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All great responses and I appreciate all of the comments.  Please keep them coming.  We do love good food but don’t require anything fancy.  Even if the meals on the ship were dry and lacked flavor, they were for the most part presented nicely.  A couple of examples just so folks know what really kind of put us off...the Crown Grill is a specialty restaurant on Princess.  We ate there on our first cruise last spring - loved it and thought it well worth the $29 pp up charge.  This time, the steaks were thin and gray...literally gray.  We should have sent them back but didn’t want to be a bother.  The server could barely cut into the baked potatoes...his knife almost couldn’t pierce the skin.  And it appeared as though it had been cooked at least 24 hours earlier and had been sitting under a heat lamp or something for at least a day.  It was old and tough.  Most of the meat was “mystery meat”...truly we thought maybe it was soy product or something else.  We kept trying the buffet and finally stopped because we felt we were being wasteful with plates of food that we just couldn’t eat because it was so bad.  We just had such a different experience on our first cruise last year and I really wondered if anyone knew for sure if the overall quality of the food on the ship would/could change based on how much folks paid for tickets.  This Caribbean cruise was a very good deal (meaning inexpensive tickets for all) so I wondered if they loaded the ship with lower end food for preparation. Thanks again for taking the time to comment. 

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1 hour ago, Koliver63 said:

 We should have sent them back but didn’t want to be a bother.

I read this and it annoys me.  You PAID for that meal whether included or extra.  If it's not right, you're not being a bother.  SEND IT BACK.  PS:  I'm 72 y.o. and so perhaps a bit more bold 🙂

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7 minutes ago, clo said:

I read this and it annoys me.  You PAID for that meal whether included or extra.  If it's not right, you're not being a bother.  SEND IT BACK.  PS:  I'm 72 y.o. and so perhaps a bit more bold 🙂

You are right...we should have returned it. We thought of it afterwards and knew we should have nicely asked them to make it right. I will work on being bold, lol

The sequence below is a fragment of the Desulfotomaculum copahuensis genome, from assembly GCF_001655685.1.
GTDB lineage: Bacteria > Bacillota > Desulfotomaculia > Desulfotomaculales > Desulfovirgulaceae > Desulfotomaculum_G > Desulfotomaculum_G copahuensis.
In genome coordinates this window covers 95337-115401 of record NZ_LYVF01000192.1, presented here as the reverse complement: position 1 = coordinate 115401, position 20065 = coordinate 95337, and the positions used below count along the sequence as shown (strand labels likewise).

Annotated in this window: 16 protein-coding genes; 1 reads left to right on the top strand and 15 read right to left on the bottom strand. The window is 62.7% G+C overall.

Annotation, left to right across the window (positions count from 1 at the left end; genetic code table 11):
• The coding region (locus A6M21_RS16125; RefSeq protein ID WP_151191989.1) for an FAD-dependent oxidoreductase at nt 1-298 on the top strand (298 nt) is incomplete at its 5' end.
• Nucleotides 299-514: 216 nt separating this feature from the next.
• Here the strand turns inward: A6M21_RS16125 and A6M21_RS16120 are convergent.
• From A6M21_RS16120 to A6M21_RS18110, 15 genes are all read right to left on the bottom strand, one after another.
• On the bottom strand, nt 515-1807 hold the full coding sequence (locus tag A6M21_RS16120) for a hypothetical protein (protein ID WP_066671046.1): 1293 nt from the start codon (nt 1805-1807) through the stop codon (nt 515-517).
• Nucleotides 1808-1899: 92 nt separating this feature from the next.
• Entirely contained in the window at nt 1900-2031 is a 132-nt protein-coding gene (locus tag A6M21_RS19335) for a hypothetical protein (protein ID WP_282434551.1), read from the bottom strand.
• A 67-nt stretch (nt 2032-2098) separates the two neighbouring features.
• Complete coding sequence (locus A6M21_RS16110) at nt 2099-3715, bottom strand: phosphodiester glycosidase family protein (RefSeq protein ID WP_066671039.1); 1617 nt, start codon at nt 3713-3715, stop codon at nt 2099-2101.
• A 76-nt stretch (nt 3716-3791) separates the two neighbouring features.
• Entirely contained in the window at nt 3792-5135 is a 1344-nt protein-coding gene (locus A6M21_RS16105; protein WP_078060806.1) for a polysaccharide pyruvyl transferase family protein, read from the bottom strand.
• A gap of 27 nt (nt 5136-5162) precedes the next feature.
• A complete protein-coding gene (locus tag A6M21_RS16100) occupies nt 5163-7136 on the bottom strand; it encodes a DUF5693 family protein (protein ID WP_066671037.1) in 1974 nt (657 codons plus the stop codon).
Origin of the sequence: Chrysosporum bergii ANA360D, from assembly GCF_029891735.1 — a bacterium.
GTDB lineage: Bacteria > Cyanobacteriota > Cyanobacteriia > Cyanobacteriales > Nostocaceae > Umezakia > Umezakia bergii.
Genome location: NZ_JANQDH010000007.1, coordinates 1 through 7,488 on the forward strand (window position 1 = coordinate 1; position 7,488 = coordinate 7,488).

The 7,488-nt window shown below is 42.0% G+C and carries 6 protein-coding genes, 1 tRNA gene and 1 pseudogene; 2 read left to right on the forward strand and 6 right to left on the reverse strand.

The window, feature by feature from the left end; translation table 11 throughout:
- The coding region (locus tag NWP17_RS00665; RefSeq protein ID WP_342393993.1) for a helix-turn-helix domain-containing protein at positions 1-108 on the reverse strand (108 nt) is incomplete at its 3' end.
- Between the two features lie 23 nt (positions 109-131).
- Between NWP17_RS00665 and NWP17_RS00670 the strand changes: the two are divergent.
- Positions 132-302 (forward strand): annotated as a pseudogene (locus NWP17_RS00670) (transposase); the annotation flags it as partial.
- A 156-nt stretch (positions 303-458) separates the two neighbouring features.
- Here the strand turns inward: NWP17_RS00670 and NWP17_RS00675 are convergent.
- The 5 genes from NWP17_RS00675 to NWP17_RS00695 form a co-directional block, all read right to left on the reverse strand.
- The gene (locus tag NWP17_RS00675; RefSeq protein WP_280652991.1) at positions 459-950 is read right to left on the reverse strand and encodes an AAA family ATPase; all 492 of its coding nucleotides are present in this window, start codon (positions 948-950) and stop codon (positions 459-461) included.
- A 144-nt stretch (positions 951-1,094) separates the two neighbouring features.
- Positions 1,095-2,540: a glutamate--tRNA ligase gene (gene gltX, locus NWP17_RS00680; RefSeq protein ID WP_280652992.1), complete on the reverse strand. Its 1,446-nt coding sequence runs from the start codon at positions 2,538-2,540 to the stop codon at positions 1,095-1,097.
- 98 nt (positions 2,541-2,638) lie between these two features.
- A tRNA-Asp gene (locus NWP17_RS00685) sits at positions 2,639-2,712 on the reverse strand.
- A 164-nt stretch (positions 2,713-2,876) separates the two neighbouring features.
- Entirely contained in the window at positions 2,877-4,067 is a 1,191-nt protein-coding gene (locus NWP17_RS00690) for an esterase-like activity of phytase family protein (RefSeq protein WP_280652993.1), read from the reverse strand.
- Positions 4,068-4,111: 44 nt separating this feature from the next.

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2 hours ago, clo said:

(FWIW, those of us who are 'into' food really don't like the term "foodie.")  But I'm into food and I find the term "foo-foo" offensive actually.  The best food may be the simplest prepared.  Could you give an example please of one that was "too over the top"?  We're traveling on Oceania for the first time soon and I've pored over their menu and see nothing that "foo-foo."  Please expand.

And, yes, I'll say that if you're paying more then there are going to be certain things that are going to be 'better.'  Food maybe.  Or something else.  I think this site is excellent for helping people make those decisions.

 

Oceania? Hardly "foo foo." Rather, just world class cosmopolitan cuisine (many being traditional standards). For example, enjoy French?

 

 

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Edited by Flatbush Flyer

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16 minutes ago, Koliver63 said:

You are right...we should have returned it. We thought of it afterwards and knew we should have nicely asked them to make it right. I will work on being bold, lol 

YAY!  🙂

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8 minutes ago, Flatbush Flyer said:

Hardly "foo foo." Rather just world class (often traditional) cosmopolitan cuisine:

 

Totes 🙂 I think one can be intimidated by the the description.  But pare it down to "chicken with juice."  Etc.  

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39 minutes ago, Flatbush Flyer said:

 

Oceania? Hardly "foo foo." Rather, just world class cosmopolitan cuisine (many being traditional standards). For example, enjoy French?

 

Oceania? Hardly "world class". I have had as good, and at times even better, at local restaurants!!!! I felt that Oceania was good, not great. The "cosmopolitan" descriptions may appear to be "world class" on the menu, but the result on the plates in front of us certainly didn't measure up to the expectations the menu promised. Many of the meals on Celebrity were just as "foo foo" (go ahead foodies, let yourself be offended again!), but they delivered on the expectations better than Oceania. And I speak from experience of having been on Oceania twice. 

 

BTW: For those of you who bristle at being called a "foodie", look up the description and you will see it is a common and positive description of people who are into gourmet food. Being offended is your choice alone.